Can you do a credible Woody Allen impression? Do you have a particular Woody Allen quote you drop into normal conversation?
I can, you know, not bad actually. Better, I always felt, than Kenneth Branagh did in the next film I reviewed, Celebrity.
I read the script to ‘Annie Hall‘ back to front and knew all the tsch’s and uh’s and the opening and closing monologues by heart. So I’m always saying in restaurants that aren’t great – “yes, and such small portions,” and I always drop in “we need the eggs” to some conversation or other. And whenever someone says someone else is a genius (a term often bandied around too lightly, particularly at film festivals these days), I’m moved to say “you ought to meet some stupid people once in a while, you might learn something…” and then I feel the thrill like Allan Felix in ‘Play It Again, Sam‘, when he finally gets to use his ‘Casablanca‘ speech: “I waited my whole life to say it…”
When did you realise you wanted to write this book?
If I was going to write a film book, it was always about someone with whom you don’t mind spending a lot of time. I’m never fed up in Woody’s worlds and if felt i could explore them further, like Cecilia in the ‘The Purple Rose of Cairo‘, disappearing into the movies itself. It didn’t take me that long to actually write the 70,000 words of text plus 3,000-odd in photo captions – I’d waited my whole life to say it…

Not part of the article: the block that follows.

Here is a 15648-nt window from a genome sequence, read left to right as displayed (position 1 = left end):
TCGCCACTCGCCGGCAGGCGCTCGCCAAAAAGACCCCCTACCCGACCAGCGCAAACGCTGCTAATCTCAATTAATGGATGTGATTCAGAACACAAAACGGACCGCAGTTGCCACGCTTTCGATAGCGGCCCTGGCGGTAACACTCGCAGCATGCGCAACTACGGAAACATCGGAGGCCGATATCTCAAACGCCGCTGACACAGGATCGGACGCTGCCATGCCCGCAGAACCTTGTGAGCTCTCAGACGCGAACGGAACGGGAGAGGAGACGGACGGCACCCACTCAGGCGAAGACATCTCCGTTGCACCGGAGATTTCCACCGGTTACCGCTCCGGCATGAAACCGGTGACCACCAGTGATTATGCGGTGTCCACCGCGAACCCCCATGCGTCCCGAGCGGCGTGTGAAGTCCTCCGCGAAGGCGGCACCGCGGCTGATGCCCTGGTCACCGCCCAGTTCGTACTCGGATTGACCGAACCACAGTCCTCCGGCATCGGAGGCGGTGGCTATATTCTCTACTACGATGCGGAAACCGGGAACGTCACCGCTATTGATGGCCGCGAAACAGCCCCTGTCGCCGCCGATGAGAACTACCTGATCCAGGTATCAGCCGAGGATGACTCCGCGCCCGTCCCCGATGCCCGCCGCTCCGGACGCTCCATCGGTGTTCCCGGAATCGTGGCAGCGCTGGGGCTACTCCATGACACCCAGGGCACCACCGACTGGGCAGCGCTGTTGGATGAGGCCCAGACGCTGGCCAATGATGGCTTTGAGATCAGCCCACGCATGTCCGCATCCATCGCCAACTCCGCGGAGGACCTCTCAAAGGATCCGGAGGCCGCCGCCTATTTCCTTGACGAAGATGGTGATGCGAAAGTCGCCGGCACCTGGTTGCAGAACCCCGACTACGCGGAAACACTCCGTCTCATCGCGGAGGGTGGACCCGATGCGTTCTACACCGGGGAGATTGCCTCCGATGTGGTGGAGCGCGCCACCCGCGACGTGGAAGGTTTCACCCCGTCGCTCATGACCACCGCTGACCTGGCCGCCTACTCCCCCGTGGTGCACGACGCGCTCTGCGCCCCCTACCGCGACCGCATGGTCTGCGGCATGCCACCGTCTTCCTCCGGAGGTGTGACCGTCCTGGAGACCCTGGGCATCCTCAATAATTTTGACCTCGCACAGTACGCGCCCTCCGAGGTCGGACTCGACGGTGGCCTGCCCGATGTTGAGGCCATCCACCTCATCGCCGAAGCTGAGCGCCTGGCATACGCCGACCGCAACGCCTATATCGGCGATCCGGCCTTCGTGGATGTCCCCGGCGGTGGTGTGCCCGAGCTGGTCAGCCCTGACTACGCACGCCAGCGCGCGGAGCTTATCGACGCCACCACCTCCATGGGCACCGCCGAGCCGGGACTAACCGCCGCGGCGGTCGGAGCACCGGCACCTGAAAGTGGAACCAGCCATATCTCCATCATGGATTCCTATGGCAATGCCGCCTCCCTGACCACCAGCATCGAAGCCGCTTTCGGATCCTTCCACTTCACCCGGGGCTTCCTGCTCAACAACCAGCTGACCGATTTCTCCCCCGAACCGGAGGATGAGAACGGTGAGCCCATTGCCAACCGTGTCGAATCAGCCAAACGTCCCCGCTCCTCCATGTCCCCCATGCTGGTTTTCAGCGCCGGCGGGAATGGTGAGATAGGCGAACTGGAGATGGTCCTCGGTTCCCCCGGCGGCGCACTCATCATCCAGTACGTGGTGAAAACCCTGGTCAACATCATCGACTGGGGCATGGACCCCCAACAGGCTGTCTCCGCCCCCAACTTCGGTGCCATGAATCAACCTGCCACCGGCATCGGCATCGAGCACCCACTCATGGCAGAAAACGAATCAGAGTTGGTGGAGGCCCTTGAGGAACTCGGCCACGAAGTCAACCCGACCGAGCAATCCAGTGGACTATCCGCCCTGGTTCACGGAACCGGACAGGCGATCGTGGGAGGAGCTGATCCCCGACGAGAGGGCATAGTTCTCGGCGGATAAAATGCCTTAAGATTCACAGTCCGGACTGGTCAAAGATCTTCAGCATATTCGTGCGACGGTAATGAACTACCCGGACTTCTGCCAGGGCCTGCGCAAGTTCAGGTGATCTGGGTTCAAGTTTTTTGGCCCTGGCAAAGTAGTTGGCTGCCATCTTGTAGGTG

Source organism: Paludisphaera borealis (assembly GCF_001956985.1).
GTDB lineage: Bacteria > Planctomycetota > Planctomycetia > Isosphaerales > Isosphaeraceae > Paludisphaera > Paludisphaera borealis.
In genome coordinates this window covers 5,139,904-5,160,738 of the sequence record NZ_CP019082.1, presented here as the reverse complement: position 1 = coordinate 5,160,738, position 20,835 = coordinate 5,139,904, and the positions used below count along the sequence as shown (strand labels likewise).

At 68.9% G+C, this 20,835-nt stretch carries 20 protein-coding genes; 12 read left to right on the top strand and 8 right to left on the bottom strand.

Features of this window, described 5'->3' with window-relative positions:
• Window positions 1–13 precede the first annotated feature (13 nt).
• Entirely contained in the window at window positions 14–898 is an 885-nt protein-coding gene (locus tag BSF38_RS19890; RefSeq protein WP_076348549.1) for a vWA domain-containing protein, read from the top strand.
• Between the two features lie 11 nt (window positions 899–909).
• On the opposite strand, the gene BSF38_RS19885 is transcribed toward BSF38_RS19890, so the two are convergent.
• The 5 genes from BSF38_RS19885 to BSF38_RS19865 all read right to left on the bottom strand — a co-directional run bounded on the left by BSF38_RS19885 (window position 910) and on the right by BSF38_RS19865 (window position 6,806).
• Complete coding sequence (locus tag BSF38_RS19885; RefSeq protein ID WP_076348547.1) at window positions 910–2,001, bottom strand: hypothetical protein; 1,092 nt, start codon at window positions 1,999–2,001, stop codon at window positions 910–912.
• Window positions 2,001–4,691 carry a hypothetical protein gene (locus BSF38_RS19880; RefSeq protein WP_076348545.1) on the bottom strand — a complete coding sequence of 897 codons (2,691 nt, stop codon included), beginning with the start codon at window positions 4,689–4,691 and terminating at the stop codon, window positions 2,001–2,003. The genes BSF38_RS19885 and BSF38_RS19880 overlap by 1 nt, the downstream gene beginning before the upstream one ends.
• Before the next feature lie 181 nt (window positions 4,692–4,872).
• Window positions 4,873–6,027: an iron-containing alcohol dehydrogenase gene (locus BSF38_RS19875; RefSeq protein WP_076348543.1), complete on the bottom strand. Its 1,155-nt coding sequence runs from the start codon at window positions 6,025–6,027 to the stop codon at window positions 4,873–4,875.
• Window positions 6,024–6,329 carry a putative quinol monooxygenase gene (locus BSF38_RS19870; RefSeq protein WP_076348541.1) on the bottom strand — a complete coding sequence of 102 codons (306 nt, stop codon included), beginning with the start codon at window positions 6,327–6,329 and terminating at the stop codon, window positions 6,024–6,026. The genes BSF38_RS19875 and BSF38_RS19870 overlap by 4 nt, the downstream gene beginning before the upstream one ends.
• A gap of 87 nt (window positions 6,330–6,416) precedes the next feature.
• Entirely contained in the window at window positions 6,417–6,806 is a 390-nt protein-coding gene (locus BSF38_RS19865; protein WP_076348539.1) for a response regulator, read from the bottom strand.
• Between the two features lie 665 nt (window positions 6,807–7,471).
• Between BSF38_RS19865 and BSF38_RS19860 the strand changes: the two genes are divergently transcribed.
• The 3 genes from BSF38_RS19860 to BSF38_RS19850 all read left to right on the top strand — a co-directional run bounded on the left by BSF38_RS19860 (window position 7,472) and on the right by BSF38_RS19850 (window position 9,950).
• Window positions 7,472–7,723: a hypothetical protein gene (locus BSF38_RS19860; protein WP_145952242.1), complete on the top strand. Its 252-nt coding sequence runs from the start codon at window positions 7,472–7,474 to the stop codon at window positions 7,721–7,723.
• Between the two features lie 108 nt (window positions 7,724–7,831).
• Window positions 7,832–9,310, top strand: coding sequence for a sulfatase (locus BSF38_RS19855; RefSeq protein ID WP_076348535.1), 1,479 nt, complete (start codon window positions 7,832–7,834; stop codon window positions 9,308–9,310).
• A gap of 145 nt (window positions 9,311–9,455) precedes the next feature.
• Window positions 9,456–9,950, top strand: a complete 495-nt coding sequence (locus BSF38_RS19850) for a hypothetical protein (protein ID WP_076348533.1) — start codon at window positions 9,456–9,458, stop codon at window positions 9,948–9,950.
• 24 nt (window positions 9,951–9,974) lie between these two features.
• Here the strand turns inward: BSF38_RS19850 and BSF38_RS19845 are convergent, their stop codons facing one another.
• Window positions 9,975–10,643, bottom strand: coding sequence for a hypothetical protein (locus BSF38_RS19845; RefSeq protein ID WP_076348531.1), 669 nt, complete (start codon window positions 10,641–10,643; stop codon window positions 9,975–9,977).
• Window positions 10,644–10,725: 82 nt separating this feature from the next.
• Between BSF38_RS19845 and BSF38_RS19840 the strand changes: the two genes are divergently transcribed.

There are hundreds of Woody books. There are many dry, scholarly tomes whose authors don’t seem to recognise a joke if it ran up their trouser leg and bit them. They tend not to focus on how beautiful his films look – we’re talking cinematographers Gordon Willis, Carlo Di Palma, Sven Nykvist here, so you have to do their photography justice. And too many books forget – or recoil from mentioning – how many beautiful women and great actresses there are at work in Woody’s films. I wanted to get all that in and do something a bit more personal because Woody clearly appeals to so many people on a gut level, as if he’s talking directly to us, so a blend of film criticism, admiration, and art were the ingredients for this book.